Expertise Summary

Understanding the molecular mechanisms that underpin disease provides the basis for targeted therapeutics. The research in my lab is concerned with understanding protein changes and modifications that can trigger pathology. In recent years we have focussed upon hepato- and neuro- toxicological mechanisms. We employ cell and animal models and human postmortem tissue to understand pathological changes, and utilise a broad range of biological and biochemical techniques to study disease. Current projects include an examination of biological targets of environmental pesticides in brain, hepato- and neuro-pathology of alcohol abuse, and protein aggregation in neurodegenerative diseases such as Alzheimer's disease and Parkinson's disease.

My research expertise includes methods utilized to detect and quantify post-translational modifications, and examine tissue, cell, and protein damage and repair mechanisms;

  • 1D and 2D proteomic separation techniques; mass spectrometry; and autoradiographic imaging.
  • Immuno-detection methods. animal dosing and toxicokinetics.
  • Protein and peptide purification techniques, including FPLC and Smart system IEC, SEC, HIC, affinity-ligand, and RP-HPLC.
  • Gene cloning, recombinant protein production and purification.
  • Biophysical methods such as surface plasmon resonance.
  • Synthetic methods such as solid phase peptide and phosphopeptide synthesis.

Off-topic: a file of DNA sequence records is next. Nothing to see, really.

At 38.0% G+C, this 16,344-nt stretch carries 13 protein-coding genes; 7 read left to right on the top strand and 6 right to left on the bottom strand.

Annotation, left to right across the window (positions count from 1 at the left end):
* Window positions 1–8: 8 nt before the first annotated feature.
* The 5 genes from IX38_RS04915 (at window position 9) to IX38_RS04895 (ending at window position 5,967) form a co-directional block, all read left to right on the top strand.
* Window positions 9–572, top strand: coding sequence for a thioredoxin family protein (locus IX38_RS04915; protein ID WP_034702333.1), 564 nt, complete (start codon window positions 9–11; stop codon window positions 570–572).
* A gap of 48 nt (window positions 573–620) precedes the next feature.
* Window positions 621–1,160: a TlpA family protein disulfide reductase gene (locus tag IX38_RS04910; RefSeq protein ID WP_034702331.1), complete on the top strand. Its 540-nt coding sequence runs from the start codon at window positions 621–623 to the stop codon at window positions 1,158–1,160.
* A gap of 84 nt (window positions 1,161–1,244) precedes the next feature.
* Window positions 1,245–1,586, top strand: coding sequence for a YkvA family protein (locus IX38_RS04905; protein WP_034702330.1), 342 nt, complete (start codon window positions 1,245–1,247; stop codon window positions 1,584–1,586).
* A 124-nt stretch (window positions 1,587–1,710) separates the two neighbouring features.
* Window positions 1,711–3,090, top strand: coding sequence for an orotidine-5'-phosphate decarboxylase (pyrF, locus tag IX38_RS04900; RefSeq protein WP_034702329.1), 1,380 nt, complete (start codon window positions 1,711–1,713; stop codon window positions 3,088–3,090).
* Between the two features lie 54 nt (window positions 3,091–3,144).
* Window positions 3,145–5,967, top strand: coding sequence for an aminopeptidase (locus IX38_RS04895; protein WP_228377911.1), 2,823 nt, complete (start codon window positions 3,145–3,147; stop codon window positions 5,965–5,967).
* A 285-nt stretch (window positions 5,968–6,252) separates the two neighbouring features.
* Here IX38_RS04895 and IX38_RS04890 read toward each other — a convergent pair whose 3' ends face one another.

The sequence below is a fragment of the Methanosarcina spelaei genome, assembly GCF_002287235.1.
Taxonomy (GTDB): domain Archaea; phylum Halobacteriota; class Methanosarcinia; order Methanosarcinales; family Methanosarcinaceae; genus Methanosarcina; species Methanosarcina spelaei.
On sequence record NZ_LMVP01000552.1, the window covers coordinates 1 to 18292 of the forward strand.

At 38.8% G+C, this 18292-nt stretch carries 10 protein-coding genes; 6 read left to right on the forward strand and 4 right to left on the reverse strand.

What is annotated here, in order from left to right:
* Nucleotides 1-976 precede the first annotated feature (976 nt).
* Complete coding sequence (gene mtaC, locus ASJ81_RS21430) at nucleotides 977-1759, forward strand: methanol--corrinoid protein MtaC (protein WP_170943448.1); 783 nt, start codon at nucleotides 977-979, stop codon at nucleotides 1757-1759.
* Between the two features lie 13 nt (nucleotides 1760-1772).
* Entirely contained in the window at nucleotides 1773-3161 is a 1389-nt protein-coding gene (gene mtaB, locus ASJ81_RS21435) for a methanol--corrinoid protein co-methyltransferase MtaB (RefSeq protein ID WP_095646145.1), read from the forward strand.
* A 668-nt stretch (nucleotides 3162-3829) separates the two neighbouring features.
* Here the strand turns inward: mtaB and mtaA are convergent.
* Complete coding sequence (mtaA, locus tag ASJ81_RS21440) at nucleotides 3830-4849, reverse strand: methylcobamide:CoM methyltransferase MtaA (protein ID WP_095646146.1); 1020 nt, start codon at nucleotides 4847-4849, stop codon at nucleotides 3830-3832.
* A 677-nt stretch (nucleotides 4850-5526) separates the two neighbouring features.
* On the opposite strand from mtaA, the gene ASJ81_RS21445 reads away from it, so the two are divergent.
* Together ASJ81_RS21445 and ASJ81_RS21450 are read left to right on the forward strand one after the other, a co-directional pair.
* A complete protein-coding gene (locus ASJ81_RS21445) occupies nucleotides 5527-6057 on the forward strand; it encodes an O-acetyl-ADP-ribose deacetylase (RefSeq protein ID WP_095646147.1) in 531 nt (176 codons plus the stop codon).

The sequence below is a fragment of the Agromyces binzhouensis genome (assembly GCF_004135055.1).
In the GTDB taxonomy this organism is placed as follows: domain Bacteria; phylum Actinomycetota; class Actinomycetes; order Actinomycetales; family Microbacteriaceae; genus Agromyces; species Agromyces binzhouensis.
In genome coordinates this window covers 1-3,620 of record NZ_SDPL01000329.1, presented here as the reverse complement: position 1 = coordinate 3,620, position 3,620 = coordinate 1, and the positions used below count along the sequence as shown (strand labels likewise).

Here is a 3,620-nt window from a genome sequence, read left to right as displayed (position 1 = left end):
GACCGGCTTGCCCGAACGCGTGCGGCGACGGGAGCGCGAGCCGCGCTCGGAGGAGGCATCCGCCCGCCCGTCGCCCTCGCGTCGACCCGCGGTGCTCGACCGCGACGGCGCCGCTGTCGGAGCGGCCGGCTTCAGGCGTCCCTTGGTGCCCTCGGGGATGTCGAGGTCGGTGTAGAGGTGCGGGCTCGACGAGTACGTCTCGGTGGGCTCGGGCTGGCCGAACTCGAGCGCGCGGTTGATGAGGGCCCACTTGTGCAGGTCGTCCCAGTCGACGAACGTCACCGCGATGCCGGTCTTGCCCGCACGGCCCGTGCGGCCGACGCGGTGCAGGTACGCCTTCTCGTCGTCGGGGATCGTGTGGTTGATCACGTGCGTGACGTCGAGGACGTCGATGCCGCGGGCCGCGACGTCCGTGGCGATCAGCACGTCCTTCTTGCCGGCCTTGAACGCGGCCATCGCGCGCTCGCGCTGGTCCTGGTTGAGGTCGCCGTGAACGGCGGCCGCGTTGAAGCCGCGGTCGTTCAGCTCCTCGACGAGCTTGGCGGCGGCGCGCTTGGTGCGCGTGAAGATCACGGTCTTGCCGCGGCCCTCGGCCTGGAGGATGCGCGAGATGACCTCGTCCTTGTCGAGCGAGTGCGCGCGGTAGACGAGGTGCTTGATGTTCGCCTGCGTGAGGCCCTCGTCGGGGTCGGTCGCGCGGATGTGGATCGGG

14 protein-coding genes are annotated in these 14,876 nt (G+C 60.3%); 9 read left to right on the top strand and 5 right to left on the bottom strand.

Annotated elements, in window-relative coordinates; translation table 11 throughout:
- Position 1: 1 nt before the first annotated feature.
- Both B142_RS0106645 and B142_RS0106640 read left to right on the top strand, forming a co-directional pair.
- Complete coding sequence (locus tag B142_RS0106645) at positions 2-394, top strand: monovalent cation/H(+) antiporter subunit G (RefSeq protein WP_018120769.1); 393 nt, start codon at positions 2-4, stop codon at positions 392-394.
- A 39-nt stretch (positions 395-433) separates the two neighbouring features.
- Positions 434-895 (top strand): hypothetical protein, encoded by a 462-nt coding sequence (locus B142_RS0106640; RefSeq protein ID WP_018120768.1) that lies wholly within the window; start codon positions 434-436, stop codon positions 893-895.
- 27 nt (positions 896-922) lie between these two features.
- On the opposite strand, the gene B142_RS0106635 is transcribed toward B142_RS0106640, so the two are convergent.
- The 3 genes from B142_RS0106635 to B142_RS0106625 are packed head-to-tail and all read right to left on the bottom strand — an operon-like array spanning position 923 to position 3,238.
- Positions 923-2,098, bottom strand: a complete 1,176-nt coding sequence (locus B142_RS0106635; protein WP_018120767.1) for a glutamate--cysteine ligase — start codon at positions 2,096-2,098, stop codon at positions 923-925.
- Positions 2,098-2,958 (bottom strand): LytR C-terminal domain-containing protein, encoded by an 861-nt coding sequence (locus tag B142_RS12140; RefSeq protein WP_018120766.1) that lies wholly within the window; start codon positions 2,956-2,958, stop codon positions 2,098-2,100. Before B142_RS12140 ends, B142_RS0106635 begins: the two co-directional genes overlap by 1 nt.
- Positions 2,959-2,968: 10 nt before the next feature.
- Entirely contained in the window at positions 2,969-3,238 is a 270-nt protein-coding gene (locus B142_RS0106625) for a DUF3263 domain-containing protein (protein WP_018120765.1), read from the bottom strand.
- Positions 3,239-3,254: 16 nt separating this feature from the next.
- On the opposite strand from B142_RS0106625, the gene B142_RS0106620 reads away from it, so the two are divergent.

• Cell monolayer and suspension culturing.
  • Small animal surgery, and toxicokinetic measurements.

Teaching Summary

BSc (Hons) Medical Physiology & Therapeutics:

  • Co-module Convenor for A12 Cancer Biology, and A13 Lipid Signalling.
  • Module Contributor to A11 Infection & Defense (teaching immunology), A11 Supply & Demand I (teaching nutrition & metabolism), A11 Body Structure & Function (teaching cellular signalling), A12 Neuroscience (teaching neurodegeneration), A12 Pharmacology & Therapeutics (teaching drug use and toxicity).
  • A13 PRJ - final year research project supervisor.
  • Foundation and Qualifying year Exams Progression Adviser.

Bachelor of Medicine Bachelor of Surgery (BMBS):

  • Module Contributor to A12 Structure, Function & Defence (teaching protein structure/function & viral immunology).
  • Module Contributor to A12 Integrative (providing problem based learning (PBL) facilitation).
  • BMedSci research project supervisor.
  • Graduate Entry Medicine (GEM) interview panel member.
  • BMBS University of Nottingham Graduate Alumni administrator.

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Research Summary

Disease pathogenesis may be multifactorial, and influenced by a number of variables including age, lifestyle, genetic predisposition, and interaction with the environment. In order to understand and… read more

Current Research

Disease pathogenesis may be multifactorial, and influenced by a number of variables including age, lifestyle, genetic predisposition, and interaction with the environment. In order to understand and treat disease, there is a need to comprehend pathology at the molecular level. My research is directed toward a dissection of protein modifications and damage, and protein repair mechanisms.

In recent years we have focussed upon hepato- and neuro- toxicological mechanisms. We employ cell and animal models and human postmortem tissue to understand pathological changes, and utilise a broad range of biological and biochemical techniques to study disease. Current projects include an examination of biological targets of environmental pesticides in brain, hepato- and neuro-pathology of alcohol abuse, and protein aggregation in neurodegenerative diseases such as Alzheimer's disease and Parkinson's disease.

School of Medicine

University of Nottingham
Medical School
Nottingham, NG7 2UH